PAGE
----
All this is mostly the background, my eyes were busy following the action. No orchestra, but musicians, in costume and make-up, are on stage, acting while playing their instruments. One brilliant slide trombonist doing a duo with the bass actor-singer, even while flat on his back. The female violinist moved all over the sand, wearing a billowy grey outfit with a very long train, and of course no stand for her notes. It is almost an hour of music she has to memorise. A few woodwind players, percussionists and a solo piano complete the “orchestra”. The music is not as strange as I had expected from a student of Ligeti and Stockhausen; of course I won’t walk around humming it.

Watching the singers gave my eyes more to do. Singing with the open hand occasionally tapping the lips to vibrate the sound created something new, not unpleasant to hear. A soprano, alto, tenor, baritone and bass, plus the narrator completed the cast. I have to include the musicians in the cast, because they were just as skilful actors as the singers. The language is “invented” but a running translation in English helps tremendously to let me know what is going on.

I think I shall watch Götterdämmerung tomorrow, give myself a day of respite from Claude Vivier, and then maybe his Marco Polo during the weekend.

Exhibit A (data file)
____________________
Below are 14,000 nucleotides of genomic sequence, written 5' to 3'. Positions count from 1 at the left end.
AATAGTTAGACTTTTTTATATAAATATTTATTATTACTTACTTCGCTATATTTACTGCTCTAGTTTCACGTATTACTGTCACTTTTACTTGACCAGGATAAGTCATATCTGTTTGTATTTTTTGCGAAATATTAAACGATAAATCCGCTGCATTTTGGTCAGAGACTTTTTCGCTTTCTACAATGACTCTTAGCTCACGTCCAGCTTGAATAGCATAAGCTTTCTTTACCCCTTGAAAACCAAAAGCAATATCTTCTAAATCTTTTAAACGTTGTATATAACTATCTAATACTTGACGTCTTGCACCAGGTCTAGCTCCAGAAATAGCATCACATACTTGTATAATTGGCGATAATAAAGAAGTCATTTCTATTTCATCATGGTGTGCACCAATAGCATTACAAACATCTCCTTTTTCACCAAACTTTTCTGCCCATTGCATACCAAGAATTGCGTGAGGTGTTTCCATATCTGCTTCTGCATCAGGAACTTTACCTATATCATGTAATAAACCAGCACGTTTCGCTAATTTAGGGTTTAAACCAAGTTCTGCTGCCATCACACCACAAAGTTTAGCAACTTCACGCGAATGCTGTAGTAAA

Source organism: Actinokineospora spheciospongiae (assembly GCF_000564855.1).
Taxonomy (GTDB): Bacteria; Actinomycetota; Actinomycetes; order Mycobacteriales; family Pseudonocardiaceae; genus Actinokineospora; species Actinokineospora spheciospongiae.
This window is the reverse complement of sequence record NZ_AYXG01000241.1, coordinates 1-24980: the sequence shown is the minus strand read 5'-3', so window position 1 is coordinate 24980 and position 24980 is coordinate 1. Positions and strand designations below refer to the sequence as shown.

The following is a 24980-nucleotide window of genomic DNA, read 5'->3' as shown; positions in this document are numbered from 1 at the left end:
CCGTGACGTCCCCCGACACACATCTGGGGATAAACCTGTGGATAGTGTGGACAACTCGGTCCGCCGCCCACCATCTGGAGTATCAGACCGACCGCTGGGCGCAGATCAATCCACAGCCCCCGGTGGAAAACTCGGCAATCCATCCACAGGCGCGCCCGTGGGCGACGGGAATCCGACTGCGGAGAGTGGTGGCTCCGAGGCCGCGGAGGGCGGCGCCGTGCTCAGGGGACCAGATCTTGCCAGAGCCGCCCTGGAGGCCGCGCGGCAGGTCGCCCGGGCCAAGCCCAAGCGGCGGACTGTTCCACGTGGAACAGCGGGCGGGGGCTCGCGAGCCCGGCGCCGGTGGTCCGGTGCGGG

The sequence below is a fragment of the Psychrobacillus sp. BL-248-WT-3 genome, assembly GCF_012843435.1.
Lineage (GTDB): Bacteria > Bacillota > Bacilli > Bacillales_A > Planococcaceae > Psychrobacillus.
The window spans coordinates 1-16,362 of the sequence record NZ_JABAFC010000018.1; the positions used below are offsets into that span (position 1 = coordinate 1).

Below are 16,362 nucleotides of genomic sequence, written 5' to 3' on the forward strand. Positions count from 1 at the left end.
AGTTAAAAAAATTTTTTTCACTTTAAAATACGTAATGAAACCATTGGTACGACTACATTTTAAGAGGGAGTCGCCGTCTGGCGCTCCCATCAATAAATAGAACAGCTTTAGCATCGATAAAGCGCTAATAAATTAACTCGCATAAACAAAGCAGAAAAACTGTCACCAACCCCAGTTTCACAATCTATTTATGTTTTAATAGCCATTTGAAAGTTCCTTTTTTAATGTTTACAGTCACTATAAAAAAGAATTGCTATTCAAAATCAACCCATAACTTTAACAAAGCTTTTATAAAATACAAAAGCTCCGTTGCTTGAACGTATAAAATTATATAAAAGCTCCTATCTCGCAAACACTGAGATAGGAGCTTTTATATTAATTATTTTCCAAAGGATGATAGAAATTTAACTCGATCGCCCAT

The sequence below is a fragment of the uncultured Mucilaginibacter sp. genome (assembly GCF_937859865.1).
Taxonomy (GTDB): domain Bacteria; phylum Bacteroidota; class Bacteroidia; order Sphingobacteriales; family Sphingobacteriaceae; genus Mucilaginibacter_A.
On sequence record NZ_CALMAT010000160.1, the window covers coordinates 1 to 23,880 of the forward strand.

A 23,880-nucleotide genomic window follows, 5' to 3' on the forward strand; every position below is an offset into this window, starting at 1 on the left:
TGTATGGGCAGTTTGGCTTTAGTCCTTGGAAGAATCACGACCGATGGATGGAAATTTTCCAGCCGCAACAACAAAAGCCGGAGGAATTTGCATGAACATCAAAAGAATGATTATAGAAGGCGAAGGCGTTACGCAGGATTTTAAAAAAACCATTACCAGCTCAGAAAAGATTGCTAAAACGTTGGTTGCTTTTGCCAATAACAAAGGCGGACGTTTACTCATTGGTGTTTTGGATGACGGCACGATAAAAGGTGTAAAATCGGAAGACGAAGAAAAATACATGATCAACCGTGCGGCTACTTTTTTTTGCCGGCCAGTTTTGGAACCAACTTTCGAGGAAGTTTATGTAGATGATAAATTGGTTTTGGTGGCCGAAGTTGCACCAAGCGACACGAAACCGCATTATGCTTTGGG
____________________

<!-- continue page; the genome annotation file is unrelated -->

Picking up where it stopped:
Anybody seriously interested in new music, new composers, new ways to be a spectator and listener of an exciting experience, do try this DVD. Also it would be great to see a gay composer getting more recognition for a change.

All I need to add is that even Stockhausen thought this guy was weird.

No audience can keep awake through the eternal reiteration of a single idea. Nor can the human mind withstand a continuous bombardment of new ideas.

(Reginald Smith Brindle, Serial Composition)

I’m just reading The New Music – The Avant-Garde Since 1945 by Reginald Smith Brindle (1987), acquired for pennies from the Oxfam shop on Oldham Street just around the corner from where I live in Manchester’s trendy Northern Quarter.

Even though I have a couple of Mr Brindle’s guitar works on an old Julian Bream LP, this is not a category of music that figures much in my record or CD collection or concert and BBC Radio 3 listening, although when I first started listening to BBC Radio 3 around 1972 I tried hard to make some sense of what was broadcast of the “new music”, albeit without much profit. I now find Brindle’s fairly gentle critique of the thinking behind indeterminacy, integral serialism, graphic scores and the like usually hits the nail on the head.

So where does that leave the music he discusses: the likes of Togni, Donatoni, Nono for integral serialism, Haubenstock-Ramati, Renosto for aleatoric, Cardew, Bussotti, Buonomi, Levine, Brindle himself and Donatoni again for graphic scores? The above names are taken from the musical examples in the book, although I’ve been deliberately selective (mendacious?) in leaving out more famous names like Messiaen, Boulez, Berio, and Stockhausen.

Have these “schools” died as far as performances and recordings are concerned? Do any “masterpieces” linger in anyone’s memory (a tricky notion of course for those scores where no two performances will ever be the same, to the point where the whole idea of a recognizable “work” may well disappear completely). Is this period now to be regarded just as an unfortunate cul-de-sac in musical history?